In a recent editorial, we suggested U-T San Diego owner/publisher Doug “Papa” Manchester, who has been gobbling up local independent newspaper publications like corn flakes, had his own — and not print journalism’s — best interests in mind. In noting that there’s a “battle for freedom and independence going on” in the local print-journalism industry, we intimated that Manchester’s machinations were more land grab than altruistic acquisition. We suggested that what Manchester is doing in the short-term —attempting to buy out his competition — is bound to be detrimental to the print journalism industry in the long run. We think his try-and-buy approach will ultimately turn into cut-and-run. In truth, the Manchester “era” in local journalism could come to an unexpectedly quick end. In San Diego, word on the business street, now rebounding among a number of daily publishers around the country, is that the ownership of the San Diego Union-Tribune, renamed U-T San Diego, wants out. Rumor has it that “Papa Doug” wants to sell and that he’s directed U-T CEO John Lynch (who has publicly been talking about wanting to purchase more papers) to find a buyer. We know Manchester is working on plans to redevelop U-T’s existing Mission Valley headquarters site, creating an estimated $200 million, pedestrian-friendly, mixed-use project offering residential, office and retail in twin towers with 200 residences, a parking garage with a rooftop swimming pool, a gym and tennis courts and a San Diego River trail. This sounds like the “Papa Doug” Manchester we all know, not the wannabe newspaper publisher but the real estate baron credited with being the driving force behind development of the San Diego Convention Center, the man who made his fortune building some of San Diego’s tallest hotels and office buildings. Why is Papa Doug interested in acquiring print publications losing money in a troubled industry during rapidly changing times? Could it be he’s not actually interested in improving the print product or moving it forward but, rather, making a quick buck on the real-estate end before moving on? Noting that the current print journalism trend has been toward national markets with a global audience, many industry experts are now saying the print industry is due for a reversal, that increases in the next five to ten years will be local. They also are pointing out that the local digital opportunity is “real,” while cautioning that advances on that front will be a slog fit only for those in it for the long and not the short term. Something tells us Papa Doug’s not a long-termer. We think he’s already getting indigestion from the debt he’s absorbed appeasing his appetite for print. Our hunch is, once the U-T headquarters redevelopment is done and over with, Papa Doug will collect his profits, divest himself of debt (print), and move on to his next “project.” -- San Diego Community Newspaper Group
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    Long, historic chapter in La Jolla lore ends with closure of Burns Drugs
    Apr 18, 2014 | 142 views | 0 0 comments | 1 1 recommendations | email to a friend | print
    COMMUNITY ICON SHUTTERED Burns Drugs, which shuttered on April 15, stood by the community and, in one case, may have saved lives in the process.	COURTESY PHOTO
    COMMUNITY ICON SHUTTERED Burns Drugs, which shuttered on April 15, stood by the community and, in one case, may have saved lives in the process. COURTESY PHOTO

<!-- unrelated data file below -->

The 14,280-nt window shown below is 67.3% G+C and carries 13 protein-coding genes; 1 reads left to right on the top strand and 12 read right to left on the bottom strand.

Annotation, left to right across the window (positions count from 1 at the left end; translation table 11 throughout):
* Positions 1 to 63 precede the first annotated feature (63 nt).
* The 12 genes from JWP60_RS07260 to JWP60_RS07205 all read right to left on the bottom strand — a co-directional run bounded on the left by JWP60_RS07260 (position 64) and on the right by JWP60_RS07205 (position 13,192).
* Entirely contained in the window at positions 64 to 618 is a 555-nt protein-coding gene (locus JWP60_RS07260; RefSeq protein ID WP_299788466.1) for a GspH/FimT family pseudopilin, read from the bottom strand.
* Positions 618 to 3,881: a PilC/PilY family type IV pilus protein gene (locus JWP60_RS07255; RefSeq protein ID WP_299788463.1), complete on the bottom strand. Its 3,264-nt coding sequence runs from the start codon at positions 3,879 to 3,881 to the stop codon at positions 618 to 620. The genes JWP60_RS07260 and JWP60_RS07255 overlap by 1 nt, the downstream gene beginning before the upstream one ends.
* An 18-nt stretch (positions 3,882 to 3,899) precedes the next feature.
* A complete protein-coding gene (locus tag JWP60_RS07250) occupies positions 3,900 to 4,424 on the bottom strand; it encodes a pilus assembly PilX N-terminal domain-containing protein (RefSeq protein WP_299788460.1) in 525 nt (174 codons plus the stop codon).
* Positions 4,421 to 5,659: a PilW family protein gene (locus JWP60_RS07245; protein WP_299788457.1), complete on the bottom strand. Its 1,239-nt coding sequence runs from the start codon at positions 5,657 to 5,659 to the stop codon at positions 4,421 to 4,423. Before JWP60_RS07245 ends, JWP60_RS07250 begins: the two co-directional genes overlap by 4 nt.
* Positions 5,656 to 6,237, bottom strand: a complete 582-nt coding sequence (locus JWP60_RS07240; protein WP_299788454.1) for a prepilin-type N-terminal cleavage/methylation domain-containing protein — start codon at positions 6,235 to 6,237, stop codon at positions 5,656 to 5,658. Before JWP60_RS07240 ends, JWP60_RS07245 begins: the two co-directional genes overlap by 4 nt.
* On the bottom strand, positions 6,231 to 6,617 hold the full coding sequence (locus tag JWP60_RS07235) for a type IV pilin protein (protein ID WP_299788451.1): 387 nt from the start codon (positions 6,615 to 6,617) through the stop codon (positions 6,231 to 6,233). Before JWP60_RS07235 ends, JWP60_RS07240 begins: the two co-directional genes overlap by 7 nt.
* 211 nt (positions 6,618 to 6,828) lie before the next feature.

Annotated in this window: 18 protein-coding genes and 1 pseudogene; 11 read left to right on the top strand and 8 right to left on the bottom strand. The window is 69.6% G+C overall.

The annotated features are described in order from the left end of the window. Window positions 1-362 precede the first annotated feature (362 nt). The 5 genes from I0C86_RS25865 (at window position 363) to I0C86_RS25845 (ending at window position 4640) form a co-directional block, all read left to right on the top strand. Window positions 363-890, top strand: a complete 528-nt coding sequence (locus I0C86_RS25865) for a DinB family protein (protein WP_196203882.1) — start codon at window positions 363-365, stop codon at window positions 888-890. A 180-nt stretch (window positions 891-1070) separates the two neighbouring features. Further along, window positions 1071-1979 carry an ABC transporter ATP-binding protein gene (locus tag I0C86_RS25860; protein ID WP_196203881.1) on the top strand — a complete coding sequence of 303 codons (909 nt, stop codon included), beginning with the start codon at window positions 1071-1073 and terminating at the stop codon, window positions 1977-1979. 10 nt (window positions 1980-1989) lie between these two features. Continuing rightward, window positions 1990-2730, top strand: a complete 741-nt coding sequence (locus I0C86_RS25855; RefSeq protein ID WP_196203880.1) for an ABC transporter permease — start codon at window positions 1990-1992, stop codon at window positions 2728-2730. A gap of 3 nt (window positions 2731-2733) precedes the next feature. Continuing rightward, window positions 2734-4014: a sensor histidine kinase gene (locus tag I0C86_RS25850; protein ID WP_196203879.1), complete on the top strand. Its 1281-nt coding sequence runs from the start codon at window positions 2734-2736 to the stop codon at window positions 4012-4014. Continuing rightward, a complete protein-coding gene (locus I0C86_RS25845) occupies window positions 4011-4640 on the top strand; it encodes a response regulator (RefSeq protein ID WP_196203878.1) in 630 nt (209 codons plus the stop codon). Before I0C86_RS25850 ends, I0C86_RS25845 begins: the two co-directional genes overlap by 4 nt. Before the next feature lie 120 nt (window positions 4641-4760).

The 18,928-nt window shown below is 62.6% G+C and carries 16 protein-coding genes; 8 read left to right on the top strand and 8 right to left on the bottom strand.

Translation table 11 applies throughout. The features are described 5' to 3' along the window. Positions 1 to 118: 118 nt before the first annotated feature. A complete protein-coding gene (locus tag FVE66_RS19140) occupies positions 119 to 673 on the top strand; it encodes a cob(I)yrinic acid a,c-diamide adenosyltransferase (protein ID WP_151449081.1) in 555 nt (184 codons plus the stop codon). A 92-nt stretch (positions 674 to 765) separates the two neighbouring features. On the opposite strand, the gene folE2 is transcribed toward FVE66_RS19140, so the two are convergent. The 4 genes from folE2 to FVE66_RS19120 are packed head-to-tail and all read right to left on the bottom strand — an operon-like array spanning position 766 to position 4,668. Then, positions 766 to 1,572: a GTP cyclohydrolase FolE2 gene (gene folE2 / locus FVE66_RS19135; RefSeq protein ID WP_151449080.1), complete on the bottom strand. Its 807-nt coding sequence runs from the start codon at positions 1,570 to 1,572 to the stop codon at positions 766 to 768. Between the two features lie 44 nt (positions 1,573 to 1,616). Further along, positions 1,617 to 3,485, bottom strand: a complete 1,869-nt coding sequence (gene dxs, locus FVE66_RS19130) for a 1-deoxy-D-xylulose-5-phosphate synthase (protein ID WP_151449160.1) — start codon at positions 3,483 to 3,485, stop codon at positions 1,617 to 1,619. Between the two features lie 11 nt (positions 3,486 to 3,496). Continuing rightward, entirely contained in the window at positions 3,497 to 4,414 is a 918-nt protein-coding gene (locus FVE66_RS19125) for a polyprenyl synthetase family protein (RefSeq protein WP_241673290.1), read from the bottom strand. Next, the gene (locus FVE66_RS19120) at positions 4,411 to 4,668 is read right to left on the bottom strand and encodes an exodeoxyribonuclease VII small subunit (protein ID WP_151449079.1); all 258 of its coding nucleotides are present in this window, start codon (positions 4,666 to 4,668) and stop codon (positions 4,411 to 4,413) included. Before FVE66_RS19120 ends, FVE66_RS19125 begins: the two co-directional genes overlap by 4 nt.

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    Like the passing of an old friend, La Jolla residents who’ve treasured mom-and-pop Burns Drugs for the past 62 years are mourning the loss of yet another Village bedrock business. The family-owned pharmacy, at 7824 Girard Ave., announced recently it would be shuttering for good May 31 due to owner Wayne Woods’ pending retirement and declining business following the 2008 recession. April 15 was the last day of operation for the pharmacy, which will be transferring its business — and some of its employees — to CVS Pharmacy, at 7525 Eads Ave. The rest of the store will remain open to sell off inventory. “It’s a huge loss for our community, another end of an era,” said Tim Lucas, president of La Jolla Shores Association (LJSA) at the group’s April meeting. Noting Burns has been far more than just another business, Lucas added, “It’s been a huge institution, a great place in our community that started in 1952 and was so important to a lot of us, not only for getting our prescriptions filled but for (medical) advice and other things.” A colleague of Lucas' on LJSA, Janie Emerson, said it will be impossible to replace the homespun store’s “personal” touch, citing her own example. “My husband had an emergency appendectomy last summer, and he got an abscess (the doctors didn’t pay any attention), and if it hadn’t have been for Wayne (Woods) and one of the other pharmacists working with me … I don’t think he would have made it. It’s a huge loss to the community. No other pharmacy would have done what we needed last summer. I feel like people are ripping pieces of La Jolla out of me by inches. It’s so sad.” Claude-Anthony Marengo, president of La Jolla Village Merchants Association (LJVMA), the community's Business Improvement District (BID) concurred that news of Burns demise was "very sad for all of us." Marengo recalled that Burns and nearby Rexall pharmacies were part of his and others' childhoods. "We'd get candy in one, and as soon as we got kicked out, we went to the other one. Then later, we would go down to Children's Pool (for a swim)," he said. "For a long time Burns was a part of the fabric of La Jolla," Marengo said. "We're going to miss that." Cindy Greatrex, immediate past president of La Jolla Town Council, agreed that Burns was like family and, once gone, can never be replaced. "Burns Drugs was a true classic with every trace of local character,” she said, adding that the pharmacy was “personality-driven and always kind and caring to residents and visitors alike.” She said she’ll always remember the pharmacy for how its presence “flavored” the town, recalling, “It was a welcome respite on a warm day of strolling the Village, especially for pet owners, who always received such a kind welcome and a little treat. We will miss our long-term staff friends at Burns and hope to see them again.” Diver and longtime La Jollan Bill Robbins said Burns was especially good with seniors. “When my mother retired, they gook great care of her prescriptions,” he said. “It even got to the point where Burns would know when she needed a refill (they kept such good records) and faithfully deliver them to her. There’s simply no way any other pharmacy would have taken care of it like that.” Robbins also expressed concern for the future welfare of Burns’ staff of more than 30 workers, some of whom are seniors working part-time.